The fight over the federal debt ceiling is Kabuki theater. What is Kabuki theater, you ask?

The United States is once again flirting with a default crisis. The clock is ticking on a deal to raise the federal borrowing limit, or debt ceiling, and prevent a default on the national debt. After months of wrangling, Congress struck a short-term deal to temporarily avoid a first-ever default, but it sets up another showdown in a matter of weeks.

The recent legislation raised the nation’s borrowing limit by $480 billion, the amount the Treasury Department said it needed to meet the country’s cash needs until Dec. 3, setting up yet another deadline for Congress to resolve the issue.

The debt ceiling, also known as the debt limit, is the maximum amount of money the feds can borrow cumulatively by issuing debt in the form of bonds to meet its obligations.

The fight over the federal debt ceiling is Kabuki theater in the city of sound and fury. Tracing its origins to the 17th century, Kabuki is the stylized Japanese drama in which performers wear elaborate make-up and costumes. Actions aren’t literal but metaphorical, conveyed through singing, dancing, and mime.

In Washington, D.C. the Kabuki theater of America’s debt ceiling is a debate with overheated rhetoric and extravagant gestures, as politicians of both parties engage in the silly debt ceiling dance until the 11th hour, when each gives ground to save face, resolves the standoff and avoids a default just in the nick of time.

A default would be a catastrophic blow to the economic recovery from the COVID-19 pandemic. Global financial markets would be disrupted, and Americans would pay for this default for generations, as global investors would come to believe that the federal government’s finances have been politicized and they are not going to get paid what they are owed. Going forward they would demand higher interest rates on the Treasury bonds they purchase.

Congress enacted the debt ceiling in 1917 to placate anti-war lawmakers who were uncomfortable about letting the Treasury Department borrow too much money to finance World War I. Since then, the limit has been raised or modified 98 times according to the Congressional Research Service. Yawn.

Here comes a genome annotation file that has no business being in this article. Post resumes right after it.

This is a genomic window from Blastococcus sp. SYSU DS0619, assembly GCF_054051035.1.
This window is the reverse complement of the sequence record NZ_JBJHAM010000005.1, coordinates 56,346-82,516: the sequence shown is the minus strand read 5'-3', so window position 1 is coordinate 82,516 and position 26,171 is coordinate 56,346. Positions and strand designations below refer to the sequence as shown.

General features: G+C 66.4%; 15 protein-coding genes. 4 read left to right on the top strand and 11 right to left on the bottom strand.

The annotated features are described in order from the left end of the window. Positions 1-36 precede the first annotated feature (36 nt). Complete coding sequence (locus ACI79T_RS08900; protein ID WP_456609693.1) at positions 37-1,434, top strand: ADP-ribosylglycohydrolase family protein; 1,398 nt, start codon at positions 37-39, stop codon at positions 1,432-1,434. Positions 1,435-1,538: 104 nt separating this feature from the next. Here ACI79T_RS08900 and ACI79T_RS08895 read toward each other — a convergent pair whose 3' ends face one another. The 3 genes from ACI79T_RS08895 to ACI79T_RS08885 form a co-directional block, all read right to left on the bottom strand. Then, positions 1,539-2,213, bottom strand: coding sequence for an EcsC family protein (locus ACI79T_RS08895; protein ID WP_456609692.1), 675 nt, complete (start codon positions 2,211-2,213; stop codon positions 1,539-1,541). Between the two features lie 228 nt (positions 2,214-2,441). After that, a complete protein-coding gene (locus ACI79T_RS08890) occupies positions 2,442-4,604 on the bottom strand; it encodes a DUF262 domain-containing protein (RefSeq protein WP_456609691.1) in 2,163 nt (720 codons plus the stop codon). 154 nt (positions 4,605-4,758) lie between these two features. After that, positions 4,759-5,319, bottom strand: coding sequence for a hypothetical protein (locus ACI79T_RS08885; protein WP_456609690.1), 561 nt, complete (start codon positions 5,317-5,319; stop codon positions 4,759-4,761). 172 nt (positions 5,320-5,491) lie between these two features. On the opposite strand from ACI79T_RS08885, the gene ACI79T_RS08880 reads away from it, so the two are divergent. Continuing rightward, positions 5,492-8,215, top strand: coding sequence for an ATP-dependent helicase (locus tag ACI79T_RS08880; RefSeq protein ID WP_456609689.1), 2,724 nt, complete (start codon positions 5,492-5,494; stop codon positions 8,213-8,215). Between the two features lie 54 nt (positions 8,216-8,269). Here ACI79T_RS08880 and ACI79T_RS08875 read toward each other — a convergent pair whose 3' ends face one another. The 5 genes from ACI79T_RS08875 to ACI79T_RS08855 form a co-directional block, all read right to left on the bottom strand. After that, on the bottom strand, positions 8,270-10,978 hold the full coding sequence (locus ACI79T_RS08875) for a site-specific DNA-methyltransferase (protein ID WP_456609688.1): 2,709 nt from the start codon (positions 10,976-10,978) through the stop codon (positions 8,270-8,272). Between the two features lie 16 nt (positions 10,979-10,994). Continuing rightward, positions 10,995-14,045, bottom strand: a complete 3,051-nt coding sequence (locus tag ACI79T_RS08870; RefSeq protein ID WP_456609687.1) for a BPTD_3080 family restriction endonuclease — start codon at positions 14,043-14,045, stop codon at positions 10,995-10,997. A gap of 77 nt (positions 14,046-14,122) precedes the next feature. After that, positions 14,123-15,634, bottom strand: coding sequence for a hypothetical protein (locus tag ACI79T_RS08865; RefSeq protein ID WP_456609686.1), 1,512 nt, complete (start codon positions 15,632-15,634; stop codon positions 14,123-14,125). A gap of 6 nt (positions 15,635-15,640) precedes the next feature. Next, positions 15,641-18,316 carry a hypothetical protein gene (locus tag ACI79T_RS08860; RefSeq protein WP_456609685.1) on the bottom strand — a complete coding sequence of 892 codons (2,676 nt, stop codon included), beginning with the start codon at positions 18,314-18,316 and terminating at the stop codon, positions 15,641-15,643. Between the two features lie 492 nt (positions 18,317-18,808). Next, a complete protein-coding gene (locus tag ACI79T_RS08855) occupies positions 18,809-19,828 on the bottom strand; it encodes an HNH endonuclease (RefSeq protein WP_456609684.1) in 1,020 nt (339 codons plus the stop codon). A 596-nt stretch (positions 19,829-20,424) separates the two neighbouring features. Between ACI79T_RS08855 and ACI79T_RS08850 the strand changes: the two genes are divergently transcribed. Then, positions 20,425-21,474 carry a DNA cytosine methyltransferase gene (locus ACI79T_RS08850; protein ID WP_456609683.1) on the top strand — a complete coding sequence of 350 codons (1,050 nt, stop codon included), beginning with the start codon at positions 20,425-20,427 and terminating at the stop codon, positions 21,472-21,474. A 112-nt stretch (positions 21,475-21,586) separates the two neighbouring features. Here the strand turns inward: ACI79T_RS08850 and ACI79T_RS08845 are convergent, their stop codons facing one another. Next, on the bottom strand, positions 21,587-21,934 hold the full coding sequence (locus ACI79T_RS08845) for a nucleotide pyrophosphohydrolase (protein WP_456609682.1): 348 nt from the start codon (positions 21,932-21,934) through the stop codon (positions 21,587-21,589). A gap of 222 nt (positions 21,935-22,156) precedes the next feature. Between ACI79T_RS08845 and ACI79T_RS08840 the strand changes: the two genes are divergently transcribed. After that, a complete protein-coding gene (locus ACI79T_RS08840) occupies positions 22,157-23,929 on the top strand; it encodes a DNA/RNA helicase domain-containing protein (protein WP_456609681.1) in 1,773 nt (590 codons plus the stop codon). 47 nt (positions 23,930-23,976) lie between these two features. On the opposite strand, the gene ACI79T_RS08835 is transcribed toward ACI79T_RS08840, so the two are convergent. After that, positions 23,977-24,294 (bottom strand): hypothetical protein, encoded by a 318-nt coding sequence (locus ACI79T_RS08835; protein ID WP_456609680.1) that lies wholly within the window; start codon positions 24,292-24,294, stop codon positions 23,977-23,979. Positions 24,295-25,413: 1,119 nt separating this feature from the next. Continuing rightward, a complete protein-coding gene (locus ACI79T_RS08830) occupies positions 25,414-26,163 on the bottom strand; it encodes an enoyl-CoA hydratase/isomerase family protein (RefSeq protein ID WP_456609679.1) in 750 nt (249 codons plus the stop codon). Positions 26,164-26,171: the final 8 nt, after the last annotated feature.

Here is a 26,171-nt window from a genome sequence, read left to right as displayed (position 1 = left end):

It’s a mechanism that allows the U.S. Treasury to borrow money for any approved spending up to a certain limit without first getting approval from Congress. Lifting the debt limit does not initiate any new spending. Rather, it simply allows the U.S. to finance obligations already authorized by Congress, including interest on the debt and payments to Social Security, Medicare, and Medicaid.

There have been regular congressional battles over the debt ceiling. Despite partisan disagreements, Congress and the President have never allowed the country to default on its debt. During the Obama administration in 2011, when Republicans refused to raise it without significant spending cuts, a deal was finally struck to resolve the debt ceiling issue.  But coming within days of the Treasury being unable to pay out certain benefits did lead to Standard & Poor’s to strip the U.S. of its triple-A credit rating for the first time in history.

There were also government shutdowns in 2013 and 2018, when the government closed non-essential services, such as national parks, and sent federal employees on forced leave.  President Trump’s demand for $5.7 billion to build a wall on the Southern border led to a 35-day shutdown in 2018.

If the debt ceiling is not raised and the government can’t borrow to pay the bills, it would have to suspend certain pension payments, withhold military and federal workers’ pay, and delay interest payments on outstanding debt, potentially roiling financial markets and raising borrowing costs.

But not to worry, Americans have seen this movie before. The debt ceiling will be raised, and the government will not default. After all the Sturm and Drang, all will be fine after Democrats and Republicans have used it to embarrass one another and seize some electoral advantage.

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